Friday, April 11, 2014

Shall We Do It? (saying sayonara to Bravely Default and Yoshi's New Island and konnichiwa to Rusty’s Real Deal Baseball and Etrian Odyssey IV)

After spending just over 100 hours playing it, I finally put a fork in (i.e., finished) Bravely Default on Wednesday.

In a way, I'm relieved, as a good handful--at least 10 or so, I'd say--of the final hours I spent with this 3DS RPG were not altogether enjoyable. I'm also kind of sad, though, as not only did I thoroughly enjoy the rest of the time I spent with the game, but I also got a real kick out of its final salvo.

So, where does that leave me in terms of how I feel about this title? Well, I no longer wish I'd never picked up a copy of it, I can tell you that much. In fact, after watching the captivating "special video" that's unlocked following the credit roll, I'm once again genuinely curious about the upcoming sequel.

I still believe the majority of the last third, if not the entire last half, of Bravely Default is flawed to the point that I have to imagine a lot of players will give up on it before ever encountering the end credits, mind you, but I also appreciate what its developers and writers were going for with that much-maligned section of the game--even if their execution of that vision left a lot to be desired.

Also, like I implied a few paragraphs ago, the last two battles really helped wash from my mouth the bad taste that had developed while I played through the bulk of the optional boss fights that preceded them.

Speaking of which, here's a little piece of late-game advice for anyone who may need it: if you find your interest in the game waning during any of its last three chapters (six, seven and eight), I'd highly recommend skipping the aforementioned boss battles--the optional ones, I mean--and instead focusing simply on what's required of you to complete them.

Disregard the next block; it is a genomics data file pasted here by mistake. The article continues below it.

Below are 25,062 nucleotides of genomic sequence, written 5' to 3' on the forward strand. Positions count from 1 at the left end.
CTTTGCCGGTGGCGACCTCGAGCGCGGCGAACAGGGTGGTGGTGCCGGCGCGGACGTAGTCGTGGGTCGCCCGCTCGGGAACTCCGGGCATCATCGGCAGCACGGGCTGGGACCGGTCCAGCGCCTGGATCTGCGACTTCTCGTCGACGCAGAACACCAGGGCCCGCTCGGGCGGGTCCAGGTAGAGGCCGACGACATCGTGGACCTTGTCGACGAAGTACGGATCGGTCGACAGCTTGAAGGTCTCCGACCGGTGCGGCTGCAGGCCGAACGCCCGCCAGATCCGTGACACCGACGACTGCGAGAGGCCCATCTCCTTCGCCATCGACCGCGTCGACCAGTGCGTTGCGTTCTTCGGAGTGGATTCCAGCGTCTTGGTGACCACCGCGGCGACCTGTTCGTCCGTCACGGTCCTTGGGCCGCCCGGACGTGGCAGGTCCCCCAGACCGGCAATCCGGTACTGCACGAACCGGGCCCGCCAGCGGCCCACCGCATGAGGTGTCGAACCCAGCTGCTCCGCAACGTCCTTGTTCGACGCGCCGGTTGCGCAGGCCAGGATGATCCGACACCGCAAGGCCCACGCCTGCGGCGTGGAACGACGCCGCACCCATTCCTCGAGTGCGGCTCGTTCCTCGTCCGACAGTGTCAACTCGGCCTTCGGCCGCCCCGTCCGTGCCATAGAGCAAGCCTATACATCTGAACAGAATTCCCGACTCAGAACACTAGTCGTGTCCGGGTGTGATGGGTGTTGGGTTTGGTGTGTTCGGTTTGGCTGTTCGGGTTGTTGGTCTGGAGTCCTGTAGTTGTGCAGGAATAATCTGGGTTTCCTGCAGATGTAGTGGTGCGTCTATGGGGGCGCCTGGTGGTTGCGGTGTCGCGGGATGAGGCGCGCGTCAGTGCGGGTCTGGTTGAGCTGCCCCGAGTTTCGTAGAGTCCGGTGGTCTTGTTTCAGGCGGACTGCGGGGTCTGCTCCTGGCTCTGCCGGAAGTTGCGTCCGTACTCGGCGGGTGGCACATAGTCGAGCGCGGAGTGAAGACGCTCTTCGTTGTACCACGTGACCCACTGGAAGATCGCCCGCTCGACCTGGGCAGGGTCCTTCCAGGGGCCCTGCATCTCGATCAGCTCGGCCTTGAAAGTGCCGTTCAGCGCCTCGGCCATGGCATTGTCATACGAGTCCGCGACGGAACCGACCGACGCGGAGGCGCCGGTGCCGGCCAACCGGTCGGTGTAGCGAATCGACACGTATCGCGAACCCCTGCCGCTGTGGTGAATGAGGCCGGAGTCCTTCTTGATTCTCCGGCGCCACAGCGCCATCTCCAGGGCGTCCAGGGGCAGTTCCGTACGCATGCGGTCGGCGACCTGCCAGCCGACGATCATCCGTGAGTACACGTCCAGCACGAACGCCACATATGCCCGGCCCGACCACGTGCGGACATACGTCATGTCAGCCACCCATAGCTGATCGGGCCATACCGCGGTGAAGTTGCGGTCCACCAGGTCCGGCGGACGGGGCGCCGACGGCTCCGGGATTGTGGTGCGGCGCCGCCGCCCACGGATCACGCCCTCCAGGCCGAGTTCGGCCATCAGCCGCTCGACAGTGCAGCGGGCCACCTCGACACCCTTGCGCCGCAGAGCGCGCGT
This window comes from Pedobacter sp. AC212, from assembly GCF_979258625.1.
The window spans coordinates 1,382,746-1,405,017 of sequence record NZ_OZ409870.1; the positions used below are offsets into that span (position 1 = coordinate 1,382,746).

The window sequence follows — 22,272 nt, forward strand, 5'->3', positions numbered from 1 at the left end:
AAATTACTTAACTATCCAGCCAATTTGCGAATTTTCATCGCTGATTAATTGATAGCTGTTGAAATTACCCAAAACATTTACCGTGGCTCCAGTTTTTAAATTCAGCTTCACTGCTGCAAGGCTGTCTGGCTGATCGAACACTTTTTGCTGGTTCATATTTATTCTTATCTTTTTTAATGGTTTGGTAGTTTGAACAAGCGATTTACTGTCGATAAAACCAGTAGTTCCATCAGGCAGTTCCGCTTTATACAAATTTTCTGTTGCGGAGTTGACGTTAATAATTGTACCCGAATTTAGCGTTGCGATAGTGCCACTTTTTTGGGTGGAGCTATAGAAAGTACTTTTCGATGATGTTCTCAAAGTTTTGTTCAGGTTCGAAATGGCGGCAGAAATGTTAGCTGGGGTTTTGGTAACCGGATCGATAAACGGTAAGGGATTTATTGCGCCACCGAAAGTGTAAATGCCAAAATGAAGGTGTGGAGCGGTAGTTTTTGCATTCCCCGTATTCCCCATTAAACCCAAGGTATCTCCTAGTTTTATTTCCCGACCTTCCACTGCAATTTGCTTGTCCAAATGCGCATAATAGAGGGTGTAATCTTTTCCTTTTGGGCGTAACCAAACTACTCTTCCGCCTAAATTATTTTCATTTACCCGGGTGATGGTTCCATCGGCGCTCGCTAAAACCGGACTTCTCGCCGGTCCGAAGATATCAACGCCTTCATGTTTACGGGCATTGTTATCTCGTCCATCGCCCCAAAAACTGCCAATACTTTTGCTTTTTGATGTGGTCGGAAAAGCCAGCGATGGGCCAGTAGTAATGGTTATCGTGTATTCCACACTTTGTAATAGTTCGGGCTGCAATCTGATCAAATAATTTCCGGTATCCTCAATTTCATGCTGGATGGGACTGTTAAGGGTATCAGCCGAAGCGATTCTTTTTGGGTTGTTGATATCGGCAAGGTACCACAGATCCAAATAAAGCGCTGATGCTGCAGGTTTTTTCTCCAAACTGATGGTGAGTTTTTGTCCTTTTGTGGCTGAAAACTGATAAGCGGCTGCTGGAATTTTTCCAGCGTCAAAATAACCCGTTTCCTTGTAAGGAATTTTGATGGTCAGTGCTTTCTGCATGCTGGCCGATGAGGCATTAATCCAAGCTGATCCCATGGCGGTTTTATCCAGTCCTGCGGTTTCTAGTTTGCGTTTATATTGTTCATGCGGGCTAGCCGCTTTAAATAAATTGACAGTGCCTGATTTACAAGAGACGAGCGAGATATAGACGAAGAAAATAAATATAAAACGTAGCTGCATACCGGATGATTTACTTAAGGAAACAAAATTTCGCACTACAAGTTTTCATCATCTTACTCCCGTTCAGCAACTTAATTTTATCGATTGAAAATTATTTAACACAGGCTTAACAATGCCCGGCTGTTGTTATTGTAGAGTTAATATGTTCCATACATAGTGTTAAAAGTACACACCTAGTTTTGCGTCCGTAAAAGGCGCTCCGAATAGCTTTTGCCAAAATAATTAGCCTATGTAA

(To read some of my earlier impressions of Bravely Default, by the way, check out a few of my most recent "Shall We Do It?" posts. Also, keep an eye out for a "Great Gaymathon" review of the game that will be published in the next week or so.)

In other news, I also beat Yoshi's New Island last week after putting about 13 hours into it.

I'd like to save most of my comments about this just-released 3DS platformer for the review I'll be publishing early next week, but one basic thing I'd like to get off my chest here is that, in the end, I personally found Yoshi's New Island to be a worthy-enough successor to the original Yoshi's Island.

The key for me was that Yoshi's New Island was, for the most part, a lot of fun to play. Plus, I found its graphical stylings to be more than pleasant (and really, really well done in certain areas) and I even liked its laid-back soundtrack.

So, my recommendation to folks who are on the fence when it comes to this game: if you liked the SNES original, I'd at least consider picking up New Island if you're in the market for a 3DS platformer. And if you've never played Yoshi's Island? Again, I'd say that if you're in the mood for a platformer and you own a 3DS, you should at least consider giving it a try.

Just don't go into Yoshi's New Island thinking it's a cakewalk, because it isn't. Yes, it's easy to breeze through a good number of stages, but if you're playing the game as it's meant to be played--which means you're aiming to find and collect all of the flowers, red coins and stars hidden away in each level--you'll likely find it sufficiently challenging.